"

@ CK MacLeod:
Feel free to ignore this if you're doing your duty, but since you've opened the door to points of physics, I must add something. Trust me, I know the difference between new-age pop-physics and regular physics. I also know you'll have your reasons for dismissing the hopefulness of regular physics, and I know you already know what I'm going to point out, but the basic points I'll relate are not "What the Bleep Do We Know" stuff. It has to do with what theoretical physicists refer to as "actualization." Our observation of reality actualizes reality into existence in keeping with quantum mechanics. This relates to the famous phenomenon reported by scientists who first realized that the movement of quarks were linked to their observation of them. But we can keep it simple without losing the real points of the physics. What is indisputable is that there is very little matter in the Universe. There's so much empty space that nothing can be even remotely solid. The most solid seeming thing (like the relatively physical part of an hour glass) is still 99.99999 percent empty space. So we have to "actualize" things into being the way they are. This is why things are always more hopeful than they seem. Yes, the sand in an hour glass is probably going to run from top to the bottom, but you never know. Plus, your old boys Hegel, Nietzsche and the rest didn't have all the information. We can affect things in a positive way just by believing that good things are going to happen. This is particularly important in respect things like your "duty." I'm sending you positive energy. Okay, that last part is new-agey.

"

@ Rex Caruthers:
All the more impressive.

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@ CK MacLeod:
There you go with that fatalism again. I'm glad Rex can still spur you into more blogging. Go, Rex, go. Oh, and I have to admit that your idea for the ending of the Saddam movie is brilliant. No surprise. Put that together with Fuster's casting and we have something perfectly twisted.

"

@ Rex Caruthers:
Just wanted to tell you, Rex, how much I appreciate your comments. They give expression to things that I find difficult to communicate and the historical backup that flows along with it so effortlessly exemplifies what the educational system of this country used to be capable of helping people develop. Unless, of course, you went to Oxford or something.

"

Fuster wrote:

you thinking Dennis Miller for Saddam?

So damn perfect I can't believe it, Fuster. That is such a great call.

"

@ CK MacLeod:
One of the things it has exposed is that someone like Jones can set himself up in the way he did and still nothing happens to him. No assassination. If a muslim was talking about burning bibles in the south, how long do you think he'd live? John Lennon had death threats just for comparing the Beatles to Christ solely in respect to popularity. We'll never know how many muslim public figures have been assassinated by Christians.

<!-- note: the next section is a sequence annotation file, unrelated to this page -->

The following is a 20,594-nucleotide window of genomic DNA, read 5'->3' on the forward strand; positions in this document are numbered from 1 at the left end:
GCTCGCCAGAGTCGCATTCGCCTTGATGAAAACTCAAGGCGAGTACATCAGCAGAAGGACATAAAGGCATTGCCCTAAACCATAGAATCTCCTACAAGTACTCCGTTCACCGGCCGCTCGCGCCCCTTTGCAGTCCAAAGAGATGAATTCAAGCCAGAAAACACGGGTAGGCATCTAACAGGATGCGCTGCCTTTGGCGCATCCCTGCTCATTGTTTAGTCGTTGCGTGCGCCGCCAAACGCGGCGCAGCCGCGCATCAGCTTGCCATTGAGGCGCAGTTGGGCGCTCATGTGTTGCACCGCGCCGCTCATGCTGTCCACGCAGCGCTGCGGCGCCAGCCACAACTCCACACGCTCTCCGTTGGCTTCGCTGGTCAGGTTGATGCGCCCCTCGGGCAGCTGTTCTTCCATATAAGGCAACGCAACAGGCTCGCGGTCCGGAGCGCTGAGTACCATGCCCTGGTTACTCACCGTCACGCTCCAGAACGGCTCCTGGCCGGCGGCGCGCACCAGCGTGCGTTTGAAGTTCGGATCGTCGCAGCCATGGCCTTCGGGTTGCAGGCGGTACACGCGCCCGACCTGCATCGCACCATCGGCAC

And by the way, Salmon Rushdie is still alive as well. In terms of a "book review," I choose Satanic Verses. Every page is filled with mind-blowing imagery. Rushdie is anti-spiritual, but despite that, the book is amazing. With all the hype, it was easy for people to feel like they had read it even though they hadn't. If that's the case with any of you, do yourself a favor and read it. When I was writing in Hollywood, even though I was a sci-fi television guy, I managed to convince a film producer to option the book with a mind toward changing the title and just creating a movie out of the contemporary, relatively Islamic-friendly, London based half of the novel. Then the producer's wife got wind of it and put an end to the deal. Obviously, there was nothing to fear. Rushdie's still alive and even if the movie had been made, I would still be alive. Please don't credit that fact to US military actions. Please. Remember, when Saddam Hussein was found, he didn't have one person by his side. Not one. All alone. Could that happen to someone with any real power? The enemy is of our own construction. It's the creation of the "U.S. military entertainment complex," as an old friend once described it. Imagine the let down if it was an actual movie. The bad guy who has been hunted by the world's most powerful country at the cost of trillions of dollars is found in a bunker all alone. Worst ending in history. That's why there has never been an actual Hollywood movie made about it. Too pathetic. Satanic Verses, on the other hand, is a perfect story.